I hope you have big shoulders? That question is not about weight lifting at a fitness gym about a personal trainer asking a client about their strength. Rather it seems to be the opinion of many senior managers and business owners regardless of the industry as to the causes of project failures or failures in general.
One thing that may need to be learned (or reacquire) is a lesson in accountability.
Accountability means responsible behavior. Means ownership. And it is fully essential at each level of organizations and governments. However, at a fundamental level, accountability is frequently misconstrued by leaders who associate it with them but not to themselves.
When leaders take individual accountability, they are prepared to answer for the results of their choices, their behaviors, as well as their behavior in all circumstances in which they are involved. Accountable leaders do not point the finger at others when things go topsy-turvy. Instead, they make things right – they are fixers.
Accountable leaders build a precise comprehension of their organization where it exceeds expectations and where it has an opportunity. Accountable leaders step up to uphold opportunities to accomplish something. Accountable leaders query the choices and processes that form the organization. They also raise questions and obtain answers.
Accountability is a sought after feature for any organization because employees, consumers, and shareholders want it. Also, other reasons factor into why accountability is important such as:
- Accountability is based on trust.
- Accountability enhances production.
- Accountability advances proprietorship.
- Accountability rouses belief.
MEASURES TO ACHIEVE ACCOUNTABILITY
The "buck stops here" is a passage at that time by President Harry S. Truman denoting that he acknowledged accountability for every decision that came from his government. This type of approach is still common amongst organizations nowadays but it's more of the exception than a policy.
Accountability begins with integrity. Frequently this requires casting aside individual pride, conceding your own mistakes, and being completely truthful with yourself. Trustworthy leaders become accountable by investigating their position in a situation and formulating a rational solution to resolve issues, disagreement, and challenges in a real and sincere manner.
Accountable leaders willingly express, "I'm sorry" after something has gone wrong and they are to blame for the transgression. The substance to a sincere apology is a concentration on making reparations, committing to what needs to be done and to fix the circumstances, and executing on it when promised. By apologizing and making a strategy to fix the situation, accountable leaders permit a center of attention on the conclusion rather than on the problem.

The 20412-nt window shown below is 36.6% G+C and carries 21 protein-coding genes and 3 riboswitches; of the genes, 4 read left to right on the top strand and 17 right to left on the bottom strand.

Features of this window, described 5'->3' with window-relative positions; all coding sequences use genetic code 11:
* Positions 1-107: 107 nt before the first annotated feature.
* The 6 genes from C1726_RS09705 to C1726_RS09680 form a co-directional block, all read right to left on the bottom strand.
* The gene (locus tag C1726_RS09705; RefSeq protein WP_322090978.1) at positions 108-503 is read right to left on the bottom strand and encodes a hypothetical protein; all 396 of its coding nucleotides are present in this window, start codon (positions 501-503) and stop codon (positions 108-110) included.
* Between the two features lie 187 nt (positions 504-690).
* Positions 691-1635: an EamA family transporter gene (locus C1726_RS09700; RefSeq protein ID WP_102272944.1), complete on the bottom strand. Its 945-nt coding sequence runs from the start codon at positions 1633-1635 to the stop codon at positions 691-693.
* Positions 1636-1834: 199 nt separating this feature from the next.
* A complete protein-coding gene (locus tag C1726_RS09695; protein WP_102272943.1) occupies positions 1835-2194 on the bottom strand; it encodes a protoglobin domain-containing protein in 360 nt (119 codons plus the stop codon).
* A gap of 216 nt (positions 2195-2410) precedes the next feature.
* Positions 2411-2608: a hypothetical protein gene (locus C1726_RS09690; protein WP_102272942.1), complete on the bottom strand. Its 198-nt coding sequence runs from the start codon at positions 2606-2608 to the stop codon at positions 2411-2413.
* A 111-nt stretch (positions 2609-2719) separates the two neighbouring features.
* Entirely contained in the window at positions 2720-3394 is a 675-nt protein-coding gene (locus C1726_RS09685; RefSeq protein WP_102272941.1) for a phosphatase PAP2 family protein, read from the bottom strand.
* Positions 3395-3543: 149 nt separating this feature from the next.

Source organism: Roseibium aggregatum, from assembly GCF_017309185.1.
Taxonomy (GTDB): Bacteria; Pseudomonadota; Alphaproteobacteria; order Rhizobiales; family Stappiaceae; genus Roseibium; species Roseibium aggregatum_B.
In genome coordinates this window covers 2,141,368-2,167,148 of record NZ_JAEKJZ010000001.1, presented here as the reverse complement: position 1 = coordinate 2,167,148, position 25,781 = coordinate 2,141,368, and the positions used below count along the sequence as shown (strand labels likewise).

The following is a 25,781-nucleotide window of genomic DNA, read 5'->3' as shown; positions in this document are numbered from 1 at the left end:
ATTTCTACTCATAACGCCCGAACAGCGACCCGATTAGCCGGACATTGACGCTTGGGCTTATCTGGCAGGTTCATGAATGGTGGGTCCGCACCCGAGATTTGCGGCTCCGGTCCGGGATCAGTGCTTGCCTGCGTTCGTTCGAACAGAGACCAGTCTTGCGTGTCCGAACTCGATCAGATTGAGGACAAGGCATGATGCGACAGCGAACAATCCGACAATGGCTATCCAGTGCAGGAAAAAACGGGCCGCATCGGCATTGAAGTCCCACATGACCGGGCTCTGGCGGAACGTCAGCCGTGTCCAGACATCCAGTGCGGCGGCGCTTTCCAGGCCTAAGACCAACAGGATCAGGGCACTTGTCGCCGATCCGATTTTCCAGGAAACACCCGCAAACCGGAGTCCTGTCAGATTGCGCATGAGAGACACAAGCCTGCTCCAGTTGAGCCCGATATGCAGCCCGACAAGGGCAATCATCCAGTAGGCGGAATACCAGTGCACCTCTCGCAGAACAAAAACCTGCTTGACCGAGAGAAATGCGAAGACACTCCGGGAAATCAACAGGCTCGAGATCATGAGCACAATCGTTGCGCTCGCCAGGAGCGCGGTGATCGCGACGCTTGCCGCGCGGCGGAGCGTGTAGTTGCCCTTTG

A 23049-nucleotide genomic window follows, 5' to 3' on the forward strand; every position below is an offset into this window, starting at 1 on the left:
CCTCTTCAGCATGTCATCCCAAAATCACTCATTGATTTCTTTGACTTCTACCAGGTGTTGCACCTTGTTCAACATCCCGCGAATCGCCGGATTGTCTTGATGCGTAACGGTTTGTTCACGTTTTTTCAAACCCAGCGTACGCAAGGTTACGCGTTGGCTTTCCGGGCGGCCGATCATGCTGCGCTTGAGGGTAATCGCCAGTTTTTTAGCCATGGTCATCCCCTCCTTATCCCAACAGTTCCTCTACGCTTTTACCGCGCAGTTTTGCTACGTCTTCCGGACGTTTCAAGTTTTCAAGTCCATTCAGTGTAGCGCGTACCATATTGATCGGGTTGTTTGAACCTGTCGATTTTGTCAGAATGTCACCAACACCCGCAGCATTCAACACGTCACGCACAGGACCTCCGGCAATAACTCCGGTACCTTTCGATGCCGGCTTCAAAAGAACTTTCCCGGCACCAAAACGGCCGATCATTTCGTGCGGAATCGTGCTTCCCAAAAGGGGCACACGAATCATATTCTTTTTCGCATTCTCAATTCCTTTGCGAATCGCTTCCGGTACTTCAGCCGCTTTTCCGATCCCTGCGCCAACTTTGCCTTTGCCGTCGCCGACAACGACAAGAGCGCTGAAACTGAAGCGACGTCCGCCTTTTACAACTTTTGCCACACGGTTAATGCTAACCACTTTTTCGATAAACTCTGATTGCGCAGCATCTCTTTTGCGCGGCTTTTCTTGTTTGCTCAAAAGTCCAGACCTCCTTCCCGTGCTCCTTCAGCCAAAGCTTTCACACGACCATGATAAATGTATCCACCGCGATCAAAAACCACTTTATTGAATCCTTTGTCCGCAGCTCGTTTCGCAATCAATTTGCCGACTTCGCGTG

Accountable leaders ask for comments from others – bosses, counterparts, subordinates, friends, and associates – concerning how something that didn't go correctly could have gone better. Accountable leaders search for ways to do things differently in the future. They look for opportunities to start change when the change incites improved ways of taking care of situations, making choices, and creating aptitude.
Accountable leaders do not shun responsibility, they do not hesitate, or under or over commit. They realize when to say no and they recognize when to ask for additional information. Prior to agreeing to new tasks, additional deliverables, and to-do's, they check their schedules and know whether they have the substantial time necessary to complete the work on time and with quality.
Successful and accountable leadership can help drive a company forward. On the downside, a failure to live up to the potential of such leadership can have cascading and lasting impacts across an entire organization.
Baldoni, J. (2008), "Failure to Accept Responsibility is a Failure to Lead", HBR.
Smith, M. (2017), "Why Leaders Struggle With Accountability", TLNT.
Stehlik, D. (2014). "Failure: The Impartial Executioner of Leaders, Followers, and Their Organizations", Journal of Practical Consulting, 5(1), 41-52.